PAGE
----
However, we must neither forget nor underestimate that there are well documented cases of at least partial recovery even after many years; we can thus state that medical science, up till now, is still unable to predict with certainty those among patients in this condition, who will recover and who will not.

3. Faced with patients in similar clinical conditions, there are some who cast doubt on the persistence of the "human quality" itself, almost as if the adjective "vegetative" (whose use is now solidly established), which symbolically describes a clinical state, could or should be instead applied to the sick as such, actually demeaning their value and personal dignity. In this sense, it must be noted that this term, even when confined to the clinical context, is certainly not the most felicitous when applied to human beings.

In opposition to such trends of thought, I feel the duty to reaffirm strongly that the intrinsic value and personal dignity of every human being does not change, no matter what the concrete circumstances of his or her life may be. A man, even if seriously ill or disabled in the exercise of his highest functions, is and always will be a man, and he will never become a "vegetable" or an "animal."

Even our brothers and sisters who find themselves in the clinical condition of a "vegetative state" retain their human dignity in all its fullness. The loving gaze of God the Father continues to fall upon them, acknowledging them as his sons and daughters, especially in need of help.

4. Medical doctors and health care personnel, society and the Church have toward these persons moral duties from which they cannot exempt themselves without lessening the demands both of professional ethics and human and Christian solidarity. The sick person in a 'vegetative state', awaiting recovery or a natural end, still has the right to basic health care (nutrition, hydration, cleanliness, warmth, etc), and to the prevention of complications related to his confinement to bed. He also has the right to appropriate rehabilitative care and to be monitored for clinical signs of eventual recovery.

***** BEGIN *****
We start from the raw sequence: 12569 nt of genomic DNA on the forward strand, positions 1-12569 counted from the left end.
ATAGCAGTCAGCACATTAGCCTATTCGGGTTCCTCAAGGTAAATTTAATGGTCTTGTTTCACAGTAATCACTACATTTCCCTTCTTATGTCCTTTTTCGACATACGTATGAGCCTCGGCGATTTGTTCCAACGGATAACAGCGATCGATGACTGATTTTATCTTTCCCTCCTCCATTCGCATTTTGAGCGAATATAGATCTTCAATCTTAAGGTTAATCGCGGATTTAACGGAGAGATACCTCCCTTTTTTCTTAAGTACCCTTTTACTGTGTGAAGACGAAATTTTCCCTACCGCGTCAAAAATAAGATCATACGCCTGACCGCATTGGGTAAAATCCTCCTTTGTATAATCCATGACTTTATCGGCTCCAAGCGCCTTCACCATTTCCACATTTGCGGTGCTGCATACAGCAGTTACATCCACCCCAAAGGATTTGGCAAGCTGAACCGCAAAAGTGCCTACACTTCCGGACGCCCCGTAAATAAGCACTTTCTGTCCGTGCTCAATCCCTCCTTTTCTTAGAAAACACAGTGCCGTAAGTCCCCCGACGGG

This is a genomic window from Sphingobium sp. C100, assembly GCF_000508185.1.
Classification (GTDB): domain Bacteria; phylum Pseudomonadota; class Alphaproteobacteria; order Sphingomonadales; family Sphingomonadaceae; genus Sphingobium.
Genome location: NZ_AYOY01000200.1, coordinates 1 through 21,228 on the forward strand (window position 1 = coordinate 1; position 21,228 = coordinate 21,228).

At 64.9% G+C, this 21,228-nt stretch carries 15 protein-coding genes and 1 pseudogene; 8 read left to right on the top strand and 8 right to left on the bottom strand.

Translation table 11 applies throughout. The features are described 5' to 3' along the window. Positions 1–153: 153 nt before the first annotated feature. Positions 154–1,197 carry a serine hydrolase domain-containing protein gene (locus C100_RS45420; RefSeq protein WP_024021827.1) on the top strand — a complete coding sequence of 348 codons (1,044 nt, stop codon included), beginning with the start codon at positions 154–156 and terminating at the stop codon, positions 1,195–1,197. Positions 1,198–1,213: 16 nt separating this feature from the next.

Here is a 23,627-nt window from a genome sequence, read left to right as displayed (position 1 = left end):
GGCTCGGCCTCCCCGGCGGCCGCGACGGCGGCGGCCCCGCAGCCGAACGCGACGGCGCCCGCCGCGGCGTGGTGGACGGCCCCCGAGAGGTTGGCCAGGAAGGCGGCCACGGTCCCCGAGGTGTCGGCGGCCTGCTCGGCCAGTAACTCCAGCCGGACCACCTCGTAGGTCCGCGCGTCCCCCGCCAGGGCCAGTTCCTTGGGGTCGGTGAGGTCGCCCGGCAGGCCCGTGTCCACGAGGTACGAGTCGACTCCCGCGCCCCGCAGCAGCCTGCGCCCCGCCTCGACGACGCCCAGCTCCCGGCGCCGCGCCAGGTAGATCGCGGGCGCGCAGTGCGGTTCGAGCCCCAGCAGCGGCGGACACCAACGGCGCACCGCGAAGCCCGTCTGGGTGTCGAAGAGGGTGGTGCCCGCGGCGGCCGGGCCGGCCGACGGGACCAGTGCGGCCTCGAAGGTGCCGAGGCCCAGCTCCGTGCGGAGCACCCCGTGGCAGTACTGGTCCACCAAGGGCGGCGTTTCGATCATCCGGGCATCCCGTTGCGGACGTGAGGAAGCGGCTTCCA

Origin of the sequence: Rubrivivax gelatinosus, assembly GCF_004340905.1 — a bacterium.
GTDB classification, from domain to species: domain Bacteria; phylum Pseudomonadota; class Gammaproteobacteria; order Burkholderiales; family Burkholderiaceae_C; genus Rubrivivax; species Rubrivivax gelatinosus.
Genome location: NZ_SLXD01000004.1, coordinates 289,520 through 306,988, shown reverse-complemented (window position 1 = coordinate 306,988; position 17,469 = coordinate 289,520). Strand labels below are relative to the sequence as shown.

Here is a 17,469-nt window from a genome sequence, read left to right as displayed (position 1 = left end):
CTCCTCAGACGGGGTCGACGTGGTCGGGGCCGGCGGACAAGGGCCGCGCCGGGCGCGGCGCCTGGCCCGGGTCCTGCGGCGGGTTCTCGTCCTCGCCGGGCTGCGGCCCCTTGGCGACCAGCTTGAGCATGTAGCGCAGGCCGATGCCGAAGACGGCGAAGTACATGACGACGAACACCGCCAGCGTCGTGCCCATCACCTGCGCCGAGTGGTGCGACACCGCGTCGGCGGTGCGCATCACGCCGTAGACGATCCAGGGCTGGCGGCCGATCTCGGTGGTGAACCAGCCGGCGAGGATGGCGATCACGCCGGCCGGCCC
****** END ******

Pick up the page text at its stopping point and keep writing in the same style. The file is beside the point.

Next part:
I should like particularly, to underline how the administration of water and food, even when provided by artificial means, always represents a natural means of preserving life, not a medical act. Its use, furthermore, should be considered, in principle, ordinary and proportionate, and as such morally obligatory, insofar as and until it is seen to have attained its proper finality, which in the present case consists in providing nourishment to the patient and alleviation of his suffering.
Moreover, to admit that decisions regarding man's life can be based on the external acknowledgment of its quality, is the same as acknowledging that increasing and decreasing levels of quality of life, and therefore of human dignity, can be attributed, from an external perspective, to any subject, thus introducing into social relations a discriminatory and eugenic principle.

Moreover, it is not possible to rule out a priori that the withdrawal of nutrition and hydration, as reported by authoritative studies, is the source of considerable suffering for the sick person, even if we can see only the reactions at the level of the autonomic nervous system or of gestures. Modern clinical neurophysiology and neuro-imaging techniques, in fact, seem to point to the lasting quality in these patients of elementary forms of communication and analysis of stimuli.

6. However, it is not enough to reaffirm the general principle according to which the value of a man's life cannot be made subordinate to any judgement of its quality expressed by other men; it is necessary to promote the taking of positive actions as a stand against pressures to withdraw hydration and nutrition as a way to put an end to the lives of these patients.